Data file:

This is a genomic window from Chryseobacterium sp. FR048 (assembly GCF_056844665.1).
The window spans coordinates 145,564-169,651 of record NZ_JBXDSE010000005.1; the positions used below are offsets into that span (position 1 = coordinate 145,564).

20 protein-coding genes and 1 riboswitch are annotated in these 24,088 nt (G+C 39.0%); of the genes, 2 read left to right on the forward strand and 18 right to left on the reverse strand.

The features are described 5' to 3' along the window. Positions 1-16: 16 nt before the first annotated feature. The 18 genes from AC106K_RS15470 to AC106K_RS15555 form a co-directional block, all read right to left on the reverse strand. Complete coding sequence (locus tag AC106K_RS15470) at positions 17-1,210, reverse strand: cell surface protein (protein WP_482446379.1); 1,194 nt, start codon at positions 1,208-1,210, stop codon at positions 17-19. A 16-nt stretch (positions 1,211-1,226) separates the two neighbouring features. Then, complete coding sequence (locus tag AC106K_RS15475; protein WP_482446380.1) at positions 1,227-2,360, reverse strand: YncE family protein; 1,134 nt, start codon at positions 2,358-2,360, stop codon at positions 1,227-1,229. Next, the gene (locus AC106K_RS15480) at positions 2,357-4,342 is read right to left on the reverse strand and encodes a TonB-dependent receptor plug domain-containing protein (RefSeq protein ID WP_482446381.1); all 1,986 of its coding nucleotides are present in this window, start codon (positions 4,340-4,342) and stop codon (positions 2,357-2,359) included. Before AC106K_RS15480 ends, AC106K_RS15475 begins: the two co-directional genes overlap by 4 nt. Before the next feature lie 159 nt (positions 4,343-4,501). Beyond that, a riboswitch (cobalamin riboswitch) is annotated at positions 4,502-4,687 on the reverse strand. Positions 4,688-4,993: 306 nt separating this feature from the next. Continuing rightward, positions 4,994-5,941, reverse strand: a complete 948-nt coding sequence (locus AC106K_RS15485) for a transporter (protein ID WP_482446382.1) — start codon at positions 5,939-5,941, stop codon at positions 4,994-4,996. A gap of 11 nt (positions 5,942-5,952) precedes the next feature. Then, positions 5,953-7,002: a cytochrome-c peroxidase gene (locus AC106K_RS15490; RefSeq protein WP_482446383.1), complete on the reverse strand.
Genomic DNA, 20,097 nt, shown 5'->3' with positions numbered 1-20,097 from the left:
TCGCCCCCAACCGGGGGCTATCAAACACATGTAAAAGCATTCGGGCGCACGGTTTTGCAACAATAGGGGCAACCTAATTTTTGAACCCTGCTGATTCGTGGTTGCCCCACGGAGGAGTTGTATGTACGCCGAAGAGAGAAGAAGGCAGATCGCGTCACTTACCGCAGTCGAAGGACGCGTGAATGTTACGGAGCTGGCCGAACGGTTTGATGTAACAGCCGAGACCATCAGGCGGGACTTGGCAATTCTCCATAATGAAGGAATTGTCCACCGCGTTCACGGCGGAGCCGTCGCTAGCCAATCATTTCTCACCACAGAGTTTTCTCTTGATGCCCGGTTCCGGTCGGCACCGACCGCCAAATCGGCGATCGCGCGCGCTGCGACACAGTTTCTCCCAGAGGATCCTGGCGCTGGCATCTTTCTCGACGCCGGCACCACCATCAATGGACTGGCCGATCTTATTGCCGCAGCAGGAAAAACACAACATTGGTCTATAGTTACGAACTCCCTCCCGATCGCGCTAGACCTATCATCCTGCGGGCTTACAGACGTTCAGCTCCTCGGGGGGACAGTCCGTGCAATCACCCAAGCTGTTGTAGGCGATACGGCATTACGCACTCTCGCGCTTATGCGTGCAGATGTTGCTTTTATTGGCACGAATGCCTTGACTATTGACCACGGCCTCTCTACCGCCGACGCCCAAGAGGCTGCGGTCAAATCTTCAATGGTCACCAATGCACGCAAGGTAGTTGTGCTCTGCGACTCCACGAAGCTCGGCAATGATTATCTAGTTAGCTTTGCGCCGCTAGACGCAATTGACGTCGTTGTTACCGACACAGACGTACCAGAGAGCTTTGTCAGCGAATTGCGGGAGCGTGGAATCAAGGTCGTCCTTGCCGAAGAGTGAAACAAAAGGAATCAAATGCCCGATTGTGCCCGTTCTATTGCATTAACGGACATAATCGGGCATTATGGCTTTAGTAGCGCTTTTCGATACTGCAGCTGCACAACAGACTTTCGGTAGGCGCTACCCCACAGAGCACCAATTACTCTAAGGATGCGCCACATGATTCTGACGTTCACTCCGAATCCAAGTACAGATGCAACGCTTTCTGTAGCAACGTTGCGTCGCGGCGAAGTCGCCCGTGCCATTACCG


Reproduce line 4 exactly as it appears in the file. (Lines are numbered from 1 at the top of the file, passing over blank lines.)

The features are described 5' to 3' along the window. Positions 1-16: 16 nt before the first annotated feature. The 18 genes from AC106K_RS15470 to AC106K_RS15555 form a co-directional block, all read right to left on the reverse strand. Complete coding sequence (locus tag AC106K_RS15470) at positions 17-1,210, reverse strand: cell surface protein (protein WP_482446379.1); 1,194 nt, start codon at positions 1,208-1,210, stop codon at positions 17-19. A 16-nt stretch (positions 1,211-1,226) separates the two neighbouring features. Then, complete coding sequence (locus tag AC106K_RS15475; protein WP_482446380.1) at positions 1,227-2,360, reverse strand: YncE family protein; 1,134 nt, start codon at positions 2,358-2,360, stop codon at positions 1,227-1,229. Next, the gene (locus AC106K_RS15480) at positions 2,357-4,342 is read right to left on the reverse strand and encodes a TonB-dependent receptor plug domain-containing protein (RefSeq protein ID WP_482446381.1); all 1,986 of its coding nucleotides are present in this window, start codon (positions 4,340-4,342) and stop codon (positions 2,357-2,359) included. Before AC106K_RS15480 ends, AC106K_RS15475 begins: the two co-directional genes overlap by 4 nt. Before the next feature lie 159 nt (positions 4,343-4,501). Beyond that, a riboswitch (cobalamin riboswitch) is annotated at positions 4,502-4,687 on the reverse strand. Positions 4,688-4,993: 306 nt separating this feature from the next. Continuing rightward, positions 4,994-5,941, reverse strand: a complete 948-nt coding sequence (locus AC106K_RS15485) for a transporter (protein ID WP_482446382.1) — start codon at positions 5,939-5,941, stop codon at positions 4,994-4,996. A gap of 11 nt (positions 5,942-5,952) precedes the next feature. Then, positions 5,953-7,002: a cytochrome-c peroxidase gene (locus AC106K_RS15490; RefSeq protein WP_482446383.1), complete on the reverse strand.